Back when I was packing for this trip, I was trying to decide whether to bring my macro lens, a rather specialized lens used for taking extreme close ups. The angel on my right shoulder said, “If you don’t, you will woefully regret not bringing it along.” The devil on my left said, “think of the extra weight, the hassle. You’ll never even take it out of the camera bag.”
The angel won. Today she was vindicated.
Normally I post several photographs one each of these blogs. Today, I give you but one. It’s a frog: not only that, it’s the most over-photographed frog in Costa Rica. It’s image is on their T-shirts, their stamps, their knick-knacks for sale on road-side stands. It’s on the top rung of every post-card rack. It is to Costa Rica as the beaver to Canada, the eagle to the States. It’s Costa Rica’s rock-star animal.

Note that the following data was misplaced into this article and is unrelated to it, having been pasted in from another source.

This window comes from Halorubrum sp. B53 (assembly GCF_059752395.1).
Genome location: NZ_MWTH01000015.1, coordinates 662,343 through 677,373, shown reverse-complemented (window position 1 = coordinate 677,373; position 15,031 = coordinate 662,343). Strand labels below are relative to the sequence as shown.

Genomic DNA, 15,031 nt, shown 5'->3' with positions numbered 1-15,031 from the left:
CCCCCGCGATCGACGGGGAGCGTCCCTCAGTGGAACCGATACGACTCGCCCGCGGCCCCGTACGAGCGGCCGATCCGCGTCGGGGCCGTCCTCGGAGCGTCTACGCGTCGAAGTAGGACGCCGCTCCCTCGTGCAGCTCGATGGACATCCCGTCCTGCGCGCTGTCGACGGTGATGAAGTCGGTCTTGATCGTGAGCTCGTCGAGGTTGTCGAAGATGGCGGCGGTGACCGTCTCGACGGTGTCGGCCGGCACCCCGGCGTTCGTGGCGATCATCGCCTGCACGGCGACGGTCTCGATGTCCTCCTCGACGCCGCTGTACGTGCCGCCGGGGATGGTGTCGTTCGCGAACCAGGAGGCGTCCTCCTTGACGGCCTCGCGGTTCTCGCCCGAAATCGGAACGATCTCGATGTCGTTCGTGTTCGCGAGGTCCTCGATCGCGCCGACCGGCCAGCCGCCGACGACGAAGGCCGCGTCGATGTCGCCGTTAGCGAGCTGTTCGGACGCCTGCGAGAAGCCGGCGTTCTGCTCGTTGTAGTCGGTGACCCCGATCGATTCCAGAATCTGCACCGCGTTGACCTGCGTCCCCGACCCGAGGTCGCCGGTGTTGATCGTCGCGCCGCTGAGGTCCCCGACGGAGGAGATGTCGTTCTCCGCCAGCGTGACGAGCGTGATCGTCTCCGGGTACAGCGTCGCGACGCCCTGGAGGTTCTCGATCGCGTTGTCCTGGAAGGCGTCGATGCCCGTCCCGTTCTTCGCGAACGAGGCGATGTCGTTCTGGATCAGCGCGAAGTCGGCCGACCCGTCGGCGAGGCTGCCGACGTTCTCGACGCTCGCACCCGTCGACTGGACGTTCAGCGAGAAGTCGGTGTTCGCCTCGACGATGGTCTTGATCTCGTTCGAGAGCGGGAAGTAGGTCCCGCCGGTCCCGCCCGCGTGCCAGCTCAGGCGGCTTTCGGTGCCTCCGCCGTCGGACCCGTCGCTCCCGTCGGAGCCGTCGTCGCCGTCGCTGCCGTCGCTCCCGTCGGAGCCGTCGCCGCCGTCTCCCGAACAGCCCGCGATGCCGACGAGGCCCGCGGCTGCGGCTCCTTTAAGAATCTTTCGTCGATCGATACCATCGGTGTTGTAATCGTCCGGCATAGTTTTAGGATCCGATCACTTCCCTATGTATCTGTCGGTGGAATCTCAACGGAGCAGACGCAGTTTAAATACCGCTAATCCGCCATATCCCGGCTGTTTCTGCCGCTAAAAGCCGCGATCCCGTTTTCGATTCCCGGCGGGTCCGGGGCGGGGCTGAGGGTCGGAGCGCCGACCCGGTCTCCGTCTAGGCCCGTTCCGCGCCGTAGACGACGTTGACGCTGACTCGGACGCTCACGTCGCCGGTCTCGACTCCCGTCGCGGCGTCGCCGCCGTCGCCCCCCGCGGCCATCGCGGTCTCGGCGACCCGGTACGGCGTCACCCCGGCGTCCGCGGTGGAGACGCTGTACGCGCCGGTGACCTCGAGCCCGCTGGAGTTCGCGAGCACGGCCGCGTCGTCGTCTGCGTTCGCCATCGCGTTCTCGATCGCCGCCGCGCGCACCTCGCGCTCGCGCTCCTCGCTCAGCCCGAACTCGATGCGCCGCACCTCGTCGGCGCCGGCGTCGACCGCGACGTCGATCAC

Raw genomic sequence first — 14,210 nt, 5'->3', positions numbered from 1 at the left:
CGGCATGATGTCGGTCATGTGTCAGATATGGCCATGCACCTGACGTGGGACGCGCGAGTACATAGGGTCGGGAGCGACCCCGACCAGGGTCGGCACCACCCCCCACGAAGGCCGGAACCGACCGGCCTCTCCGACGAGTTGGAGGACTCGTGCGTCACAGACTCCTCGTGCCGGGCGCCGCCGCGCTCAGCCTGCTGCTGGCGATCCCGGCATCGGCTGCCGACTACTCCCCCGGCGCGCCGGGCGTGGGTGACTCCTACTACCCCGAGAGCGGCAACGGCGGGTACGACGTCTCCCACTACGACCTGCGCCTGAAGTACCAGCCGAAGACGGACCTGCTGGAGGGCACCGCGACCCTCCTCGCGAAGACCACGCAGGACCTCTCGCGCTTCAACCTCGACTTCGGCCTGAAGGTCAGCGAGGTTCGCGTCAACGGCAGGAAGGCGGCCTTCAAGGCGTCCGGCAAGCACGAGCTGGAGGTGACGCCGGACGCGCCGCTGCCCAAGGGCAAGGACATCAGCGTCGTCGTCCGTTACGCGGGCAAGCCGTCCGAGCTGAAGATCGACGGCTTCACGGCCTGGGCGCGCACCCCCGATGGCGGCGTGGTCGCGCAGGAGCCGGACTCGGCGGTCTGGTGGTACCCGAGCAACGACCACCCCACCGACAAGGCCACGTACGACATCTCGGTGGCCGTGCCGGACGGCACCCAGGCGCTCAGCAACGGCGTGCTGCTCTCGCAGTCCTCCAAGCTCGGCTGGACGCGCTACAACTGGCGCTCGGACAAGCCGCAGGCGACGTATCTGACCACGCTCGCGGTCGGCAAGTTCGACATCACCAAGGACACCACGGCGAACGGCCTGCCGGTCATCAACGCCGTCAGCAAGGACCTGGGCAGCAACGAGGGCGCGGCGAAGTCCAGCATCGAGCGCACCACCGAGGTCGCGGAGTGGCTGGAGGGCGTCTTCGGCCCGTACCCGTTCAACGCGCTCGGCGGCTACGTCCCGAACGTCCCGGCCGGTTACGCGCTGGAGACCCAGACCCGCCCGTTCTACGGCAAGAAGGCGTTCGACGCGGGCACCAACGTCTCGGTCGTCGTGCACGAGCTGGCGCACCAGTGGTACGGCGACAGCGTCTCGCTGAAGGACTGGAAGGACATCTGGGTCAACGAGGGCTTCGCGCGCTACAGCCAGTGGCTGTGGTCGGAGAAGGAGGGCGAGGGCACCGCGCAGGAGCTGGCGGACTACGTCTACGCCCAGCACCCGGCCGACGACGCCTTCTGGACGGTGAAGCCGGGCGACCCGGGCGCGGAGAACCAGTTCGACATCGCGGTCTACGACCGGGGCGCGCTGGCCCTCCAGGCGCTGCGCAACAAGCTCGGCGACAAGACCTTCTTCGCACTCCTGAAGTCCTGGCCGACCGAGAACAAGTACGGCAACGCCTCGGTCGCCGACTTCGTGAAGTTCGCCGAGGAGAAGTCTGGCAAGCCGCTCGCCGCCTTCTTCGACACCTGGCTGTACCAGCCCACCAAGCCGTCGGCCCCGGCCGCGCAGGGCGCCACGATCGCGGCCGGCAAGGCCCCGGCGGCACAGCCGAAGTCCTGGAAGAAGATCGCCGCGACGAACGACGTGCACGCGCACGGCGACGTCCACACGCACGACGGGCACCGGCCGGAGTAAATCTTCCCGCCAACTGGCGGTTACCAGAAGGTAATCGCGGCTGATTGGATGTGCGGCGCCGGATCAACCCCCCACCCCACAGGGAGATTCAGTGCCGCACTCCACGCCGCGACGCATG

And it’s barely 4 centimetres long.
To begin with, it is exquisitely beautiful. Blue, red green. Bright, primary colours. Children love it for that: they’re the same colours that make up every single pixel of the very screen you are looking at right now.
Now, take a second look. There is vulnerability in this beauty. A vulnerability that serves as a metaphor for the state of wildlife generally, the state of nature herself. Frogs have been one of the hardest-hit species in the post industrial era. Disease is endemic, populations are being decimated the world over. They breathe through their skin and so are particularly defenceless against airborne and waterborne pollutants and pesticides. Four hundred eighty-six species are listed as “critically endangered.” Many, even here in the pristine, protected Monteverde Cloud Forest, have disappeared completely. Forever.
But there is hope as well. Costa Rica is at the forefront of a world-wide effort in conservation and ecological research. It serves as an example for the rest of the world. It is an effort in which we all need to share.
Our little friend, the Red-Eyed Tree Frog, Agalychnis callidryas,is depending on us.